In this series looking at business transition principles, Mike Leeson takes a look at why business planning is so important in helping to build a sustainable business, and Mimi Pienaar shares her insights into how to make the process of business planning more meaningful.
Like it or not, the international advice market is transitioning. Regulatory change is building momentum, and customer demands and expectations are evolving. More and more international advisers are acknowledging these changes and are thinking about ways to ensure their business survives and becomes future fit.
When a business transitions, there are many areas the owners will need to look at. We have identified the following six areas as key: business planning, understanding the client, investment planning options, profitability analysis, people assessment and operational efficiency. Advisers who embrace the challenges of the new world of advice and evolve their business model will be the real winners, with both clients and advisers benefitting.
Business planning for the future is a crucial exercise and a key driver of business sustainability and profitability. It allows business owners to take time out from giving advice to really analyse their business, develop strategic and annual business plans, and consider all the internal and external factors that could affect them reaching both their personal and business goals.
There is evidence of a clear link between having a business plan and the profit that an adviser firm makes. Research by Business Health Australia* shows that not having a partial business plan can mean missing out on an increase in profits of 117%, and not having a clearly documented 3-5 year plan can mean missing out on a profit increase of 194%. Research by Practice Management* shows that effective business planning can increase profit by as much as 246%.
These are incredible statistics which highlights the power effective business planning can have. A key driver for the increase in profit can be attributed to the increased focus within the business: focus on priorities, focus on the right target market and focus on cost.
Business planning is also a good reality check for firms. It helps assess what has worked well, where the gaps are and how next year will look. Business plans help to make owners and staff accountable for their actions and provides an ongoing benchmark for evaluation.
Mimi Pienaar from Masthead has worked with Old Mutual International for over three years, developing a Practice Management business development programme, helping adviser firms build a sustainable business model. The programme independently assesses the potential within an adviser firm, and then creates a blueprint, helping the business transition to its optimum model of profitability and sustainability.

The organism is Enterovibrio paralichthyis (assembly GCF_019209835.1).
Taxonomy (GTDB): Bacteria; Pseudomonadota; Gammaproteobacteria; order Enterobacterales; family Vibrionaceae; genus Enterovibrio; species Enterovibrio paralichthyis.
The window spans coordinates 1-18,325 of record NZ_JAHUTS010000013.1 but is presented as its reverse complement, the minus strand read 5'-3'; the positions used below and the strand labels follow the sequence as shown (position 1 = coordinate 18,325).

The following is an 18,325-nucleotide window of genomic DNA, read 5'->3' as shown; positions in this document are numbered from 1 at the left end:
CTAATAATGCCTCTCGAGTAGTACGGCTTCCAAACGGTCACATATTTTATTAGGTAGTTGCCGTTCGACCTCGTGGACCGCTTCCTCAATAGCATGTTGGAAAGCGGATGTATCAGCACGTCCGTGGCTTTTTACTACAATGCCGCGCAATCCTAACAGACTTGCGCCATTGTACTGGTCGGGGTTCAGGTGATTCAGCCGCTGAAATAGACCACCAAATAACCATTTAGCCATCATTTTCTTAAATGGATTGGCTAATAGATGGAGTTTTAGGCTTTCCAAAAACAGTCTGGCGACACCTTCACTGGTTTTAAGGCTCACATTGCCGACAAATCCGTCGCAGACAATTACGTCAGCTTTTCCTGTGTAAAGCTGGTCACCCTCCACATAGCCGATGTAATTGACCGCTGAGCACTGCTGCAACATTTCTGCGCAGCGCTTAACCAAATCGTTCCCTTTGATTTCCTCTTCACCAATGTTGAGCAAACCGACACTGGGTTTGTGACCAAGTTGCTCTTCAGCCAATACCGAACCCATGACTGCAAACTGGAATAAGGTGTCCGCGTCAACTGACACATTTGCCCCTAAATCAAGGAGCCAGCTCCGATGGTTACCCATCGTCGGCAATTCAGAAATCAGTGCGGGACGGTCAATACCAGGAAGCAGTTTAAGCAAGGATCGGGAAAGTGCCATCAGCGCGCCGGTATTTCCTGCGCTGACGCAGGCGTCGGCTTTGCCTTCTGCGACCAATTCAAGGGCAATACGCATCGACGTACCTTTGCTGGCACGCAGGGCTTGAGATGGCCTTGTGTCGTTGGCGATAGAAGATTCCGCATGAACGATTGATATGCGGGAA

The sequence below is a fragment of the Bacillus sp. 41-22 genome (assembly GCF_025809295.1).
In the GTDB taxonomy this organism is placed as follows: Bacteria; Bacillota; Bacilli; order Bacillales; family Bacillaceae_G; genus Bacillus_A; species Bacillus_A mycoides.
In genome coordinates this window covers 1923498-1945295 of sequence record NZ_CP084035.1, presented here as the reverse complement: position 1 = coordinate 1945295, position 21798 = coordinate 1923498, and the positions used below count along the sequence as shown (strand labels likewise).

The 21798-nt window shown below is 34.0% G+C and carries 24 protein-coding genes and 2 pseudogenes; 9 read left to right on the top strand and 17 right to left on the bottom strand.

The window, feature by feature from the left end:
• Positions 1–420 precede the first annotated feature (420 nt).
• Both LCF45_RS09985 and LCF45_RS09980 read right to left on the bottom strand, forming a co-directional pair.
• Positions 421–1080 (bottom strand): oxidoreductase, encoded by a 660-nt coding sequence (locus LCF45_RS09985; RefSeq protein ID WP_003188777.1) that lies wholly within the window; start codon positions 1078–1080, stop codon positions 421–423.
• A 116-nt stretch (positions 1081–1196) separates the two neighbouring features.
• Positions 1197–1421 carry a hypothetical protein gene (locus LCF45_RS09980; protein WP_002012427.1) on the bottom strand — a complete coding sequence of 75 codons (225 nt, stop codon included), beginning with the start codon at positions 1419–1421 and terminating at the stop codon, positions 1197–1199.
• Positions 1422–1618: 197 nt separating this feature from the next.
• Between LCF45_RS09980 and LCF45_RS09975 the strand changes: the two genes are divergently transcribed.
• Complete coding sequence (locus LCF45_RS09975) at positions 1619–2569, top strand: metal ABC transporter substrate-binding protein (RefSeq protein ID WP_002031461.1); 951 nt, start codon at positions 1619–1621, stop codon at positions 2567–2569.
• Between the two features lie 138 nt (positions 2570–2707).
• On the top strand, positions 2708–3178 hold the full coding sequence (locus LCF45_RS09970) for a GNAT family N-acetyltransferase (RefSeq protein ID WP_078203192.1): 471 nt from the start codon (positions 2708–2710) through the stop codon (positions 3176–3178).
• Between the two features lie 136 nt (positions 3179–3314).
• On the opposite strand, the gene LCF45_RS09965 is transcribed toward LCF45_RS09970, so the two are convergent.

“A good place to start the business planning process is to start by evaluating the firm. Without understanding where the business is today, it will be difficult to navigate the future and create a sustainable business. Owners should begin by looking at the income streams of their business. This normally involves assessing the on-going commission and fees which builds business value and, as a result, sustainability and profitability.
“Both the quantitative (income) and qualitative (business practices) analysis is important in understanding what is going on within an adviser’s firm and what can be done to ensure the business remains current and relevant.
“Building a business plan shouldn’t be considered an annual administrative event, but instead it is a call to action that must become a part of the business’s daily diet. It’s about defining the vision for the business and building a roadmap. Business goals need to be clearly articulated together with a plan of action and realistic timeframes. The end result should be aimed at enhancing capital value and achieving predetermined successes.
“Advisers who run a small business may be tempted to neglect business planning. Planning can be a time consuming process and time spent planning might be time spent away from earning money. However, the benefits of good planning far out-weigh any temporary loss of earnings.”
Mike Leeson, head of distribution development for Old Mutual International, part of Old Mutual Wealth.
* Business Health in Australia , Future Ready VI.
** Figures provided by Masthead and are based on a combination of two research reports: i) AFA White Paper; New Frontiers – The Age of Consumers March 2013 prepared by Business Health ii) Future Ready V November 2012 BT Practice Management